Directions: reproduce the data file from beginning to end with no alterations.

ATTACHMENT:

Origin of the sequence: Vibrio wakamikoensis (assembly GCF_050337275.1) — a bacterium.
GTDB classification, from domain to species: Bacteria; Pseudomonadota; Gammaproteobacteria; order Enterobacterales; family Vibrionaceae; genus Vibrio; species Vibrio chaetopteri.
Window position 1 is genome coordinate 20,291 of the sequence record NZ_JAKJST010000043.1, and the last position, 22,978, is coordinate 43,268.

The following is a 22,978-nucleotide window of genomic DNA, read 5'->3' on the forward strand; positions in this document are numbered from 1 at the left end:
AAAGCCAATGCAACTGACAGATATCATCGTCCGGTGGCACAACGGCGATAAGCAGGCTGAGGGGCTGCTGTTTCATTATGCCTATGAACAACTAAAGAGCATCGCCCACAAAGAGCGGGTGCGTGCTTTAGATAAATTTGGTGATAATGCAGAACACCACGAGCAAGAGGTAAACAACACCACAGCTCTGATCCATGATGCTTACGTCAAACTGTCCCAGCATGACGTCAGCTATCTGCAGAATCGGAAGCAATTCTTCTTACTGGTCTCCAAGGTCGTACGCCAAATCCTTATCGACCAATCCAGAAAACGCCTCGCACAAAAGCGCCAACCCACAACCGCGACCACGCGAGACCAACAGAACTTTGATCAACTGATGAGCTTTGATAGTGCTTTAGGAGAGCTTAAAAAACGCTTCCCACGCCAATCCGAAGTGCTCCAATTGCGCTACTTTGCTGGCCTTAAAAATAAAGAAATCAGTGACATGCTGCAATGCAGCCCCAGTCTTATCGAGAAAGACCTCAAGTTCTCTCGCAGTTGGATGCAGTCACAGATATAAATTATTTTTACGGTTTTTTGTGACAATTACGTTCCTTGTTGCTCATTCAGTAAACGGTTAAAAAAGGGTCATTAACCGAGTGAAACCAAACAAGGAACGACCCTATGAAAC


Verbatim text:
Origin of the sequence: Vibrio wakamikoensis (assembly GCF_050337275.1) — a bacterium.
GTDB classification, from domain to species: Bacteria; Pseudomonadota; Gammaproteobacteria; order Enterobacterales; family Vibrionaceae; genus Vibrio; species Vibrio chaetopteri.
Window position 1 is genome coordinate 20,291 of the sequence record NZ_JAKJST010000043.1, and the last position, 22,978, is coordinate 43,268.

The following is a 22,978-nucleotide window of genomic DNA, read 5'->3' on the forward strand; positions in this document are numbered from 1 at the left end:
AAAGCCAATGCAACTGACAGATATCATCGTCCGGTGGCACAACGGCGATAAGCAGGCTGAGGGGCTGCTGTTTCATTATGCCTATGAACAACTAAAGAGCATCGCCCACAAAGAGCGGGTGCGTGCTTTAGATAAATTTGGTGATAATGCAGAACACCACGAGCAAGAGGTAAACAACACCACAGCTCTGATCCATGATGCTTACGTCAAACTGTCCCAGCATGACGTCAGCTATCTGCAGAATCGGAAGCAATTCTTCTTACTGGTCTCCAAGGTCGTACGCCAAATCCTTATCGACCAATCCAGAAAACGCCTCGCACAAAAGCGCCAACCCACAACCGCGACCACGCGAGACCAACAGAACTTTGATCAACTGATGAGCTTTGATAGTGCTTTAGGAGAGCTTAAAAAACGCTTCCCACGCCAATCCGAAGTGCTCCAATTGCGCTACTTTGCTGGCCTTAAAAATAAAGAAATCAGTGACATGCTGCAATGCAGCCCCAGTCTTATCGAGAAAGACCTCAAGTTCTCTCGCAGTTGGATGCAGTCACAGATATAAATTATTTTTACGGTTTTTTGTGACAATTACGTTCCTTGTTGCTCATTCAGTAAACGGTTAAAAAAGGGTCATTAACCGAGTGAAACCAAACAAGGAACGACCCTATGAAAC